The problem of overgrazing occurs mainly in commonages in western areas where there are high densities of sheep. The EU Commission has instituted legal proceedings against Ireland because of the damage occurring to natural habitats as a result of overgrazing. The rural environment protection scheme, operated by the Department of Agriculture and Food, has been amended recently to include new provisions for the conservation of natural heritage areas and commonages. The revised scheme requires commonage framework plans to be prepared for each commonage; these plans will prescribe sustainable stocking levels for each commonage and specify other conservation measures designed to encourage the vegetation to recover; they will be prepared by approved planners trained and supervised jointly by my Department and the Department of Agriculture and Food. Individual commonage shareholders will be required to manage their stocking levels in accordance with the overall framework plan.
There is a need to apply the measures at an early date and, in order to avoid delays in implementing the measures, both Departments are examining ways of speeding up the process and investigating whether interim measures may be taken to enable farmers with land in an over-grazed commonage to participate earlier in the revised scheme.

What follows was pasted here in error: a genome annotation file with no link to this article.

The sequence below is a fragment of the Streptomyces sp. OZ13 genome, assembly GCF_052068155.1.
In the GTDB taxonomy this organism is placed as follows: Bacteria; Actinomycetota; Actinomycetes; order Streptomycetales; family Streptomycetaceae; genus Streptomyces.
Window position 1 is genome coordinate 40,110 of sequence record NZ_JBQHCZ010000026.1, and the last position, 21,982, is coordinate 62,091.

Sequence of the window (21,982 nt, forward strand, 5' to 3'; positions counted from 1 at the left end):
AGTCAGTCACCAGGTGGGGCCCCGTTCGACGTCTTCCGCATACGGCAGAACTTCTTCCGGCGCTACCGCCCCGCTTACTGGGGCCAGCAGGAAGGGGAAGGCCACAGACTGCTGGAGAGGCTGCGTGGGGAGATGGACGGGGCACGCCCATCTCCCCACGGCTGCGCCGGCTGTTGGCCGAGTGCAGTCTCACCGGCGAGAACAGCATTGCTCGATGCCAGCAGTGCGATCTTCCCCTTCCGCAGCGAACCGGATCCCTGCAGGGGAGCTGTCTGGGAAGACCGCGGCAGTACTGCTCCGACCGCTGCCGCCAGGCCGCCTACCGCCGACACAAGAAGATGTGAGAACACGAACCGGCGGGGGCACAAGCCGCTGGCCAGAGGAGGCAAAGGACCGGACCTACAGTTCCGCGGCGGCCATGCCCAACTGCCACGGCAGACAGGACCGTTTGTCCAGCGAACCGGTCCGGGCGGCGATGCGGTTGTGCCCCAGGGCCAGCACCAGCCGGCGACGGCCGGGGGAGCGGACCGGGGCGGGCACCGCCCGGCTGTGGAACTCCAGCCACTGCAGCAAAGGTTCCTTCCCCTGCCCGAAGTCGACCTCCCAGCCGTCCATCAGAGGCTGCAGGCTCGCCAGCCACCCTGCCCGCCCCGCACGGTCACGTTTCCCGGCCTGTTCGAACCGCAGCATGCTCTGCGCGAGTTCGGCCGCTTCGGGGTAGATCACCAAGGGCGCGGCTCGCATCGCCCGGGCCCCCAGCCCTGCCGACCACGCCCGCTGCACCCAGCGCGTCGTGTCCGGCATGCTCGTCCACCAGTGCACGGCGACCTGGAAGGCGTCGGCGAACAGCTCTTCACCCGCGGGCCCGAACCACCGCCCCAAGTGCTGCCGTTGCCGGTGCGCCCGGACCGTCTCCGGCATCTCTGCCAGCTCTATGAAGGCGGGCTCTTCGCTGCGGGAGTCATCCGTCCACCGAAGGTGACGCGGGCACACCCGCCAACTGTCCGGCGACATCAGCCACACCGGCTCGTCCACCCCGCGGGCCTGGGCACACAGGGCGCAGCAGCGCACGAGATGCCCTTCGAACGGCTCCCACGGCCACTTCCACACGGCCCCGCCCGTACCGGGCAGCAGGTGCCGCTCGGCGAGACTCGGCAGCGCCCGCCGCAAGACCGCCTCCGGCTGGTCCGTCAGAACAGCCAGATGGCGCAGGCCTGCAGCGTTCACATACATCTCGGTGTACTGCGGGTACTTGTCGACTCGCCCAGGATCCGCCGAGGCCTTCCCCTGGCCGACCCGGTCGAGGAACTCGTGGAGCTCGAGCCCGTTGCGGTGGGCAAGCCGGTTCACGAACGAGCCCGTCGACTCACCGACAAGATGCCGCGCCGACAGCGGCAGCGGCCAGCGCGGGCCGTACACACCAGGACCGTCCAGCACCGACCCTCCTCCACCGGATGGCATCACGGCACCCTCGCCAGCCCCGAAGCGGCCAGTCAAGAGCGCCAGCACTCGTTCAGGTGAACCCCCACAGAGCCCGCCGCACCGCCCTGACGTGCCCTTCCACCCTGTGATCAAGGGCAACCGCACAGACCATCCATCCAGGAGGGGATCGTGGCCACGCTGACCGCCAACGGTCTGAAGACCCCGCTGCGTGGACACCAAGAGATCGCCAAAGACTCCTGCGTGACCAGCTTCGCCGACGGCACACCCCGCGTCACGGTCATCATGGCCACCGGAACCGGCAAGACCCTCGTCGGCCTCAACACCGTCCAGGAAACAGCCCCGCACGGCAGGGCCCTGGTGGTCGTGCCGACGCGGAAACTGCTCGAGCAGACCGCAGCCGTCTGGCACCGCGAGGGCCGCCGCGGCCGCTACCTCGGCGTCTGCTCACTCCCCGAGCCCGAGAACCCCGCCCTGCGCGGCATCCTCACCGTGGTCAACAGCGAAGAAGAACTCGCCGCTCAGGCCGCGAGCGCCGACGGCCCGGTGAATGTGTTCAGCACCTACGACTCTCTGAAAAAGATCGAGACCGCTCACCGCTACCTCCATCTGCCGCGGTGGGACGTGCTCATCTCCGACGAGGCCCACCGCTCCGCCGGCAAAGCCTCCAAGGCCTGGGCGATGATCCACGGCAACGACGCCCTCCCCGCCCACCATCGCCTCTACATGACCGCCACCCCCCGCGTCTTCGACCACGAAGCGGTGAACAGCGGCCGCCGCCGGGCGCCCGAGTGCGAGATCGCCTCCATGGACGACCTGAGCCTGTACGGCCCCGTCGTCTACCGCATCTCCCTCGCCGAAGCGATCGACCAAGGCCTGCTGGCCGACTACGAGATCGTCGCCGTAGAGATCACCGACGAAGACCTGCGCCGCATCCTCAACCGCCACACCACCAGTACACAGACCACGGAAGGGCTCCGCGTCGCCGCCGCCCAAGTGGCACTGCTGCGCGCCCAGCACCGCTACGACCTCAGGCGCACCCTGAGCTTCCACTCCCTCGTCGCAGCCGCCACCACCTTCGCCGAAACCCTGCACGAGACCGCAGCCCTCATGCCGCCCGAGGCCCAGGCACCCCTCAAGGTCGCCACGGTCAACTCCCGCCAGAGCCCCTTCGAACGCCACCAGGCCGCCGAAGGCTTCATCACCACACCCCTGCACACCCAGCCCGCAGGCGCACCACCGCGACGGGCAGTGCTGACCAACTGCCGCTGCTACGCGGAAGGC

In addition to these measures the Department of Agriculture and Food is introducing cross-compliance whereby farmers who fail to reduce their stock levels in accordance with the plans will be ineligible for headage or premia payments, other than when they are operating in accordance with an approved rural environment protection scheme plan or a farm plan prepared by my Department.
The effect of the measures on the vegetation cover will be monitored to ascertain whether additional reductions are required and if, or when, stock numbers may be increased. I am confident that all these measures will, when fully implemented, redress the problem of overgrazing.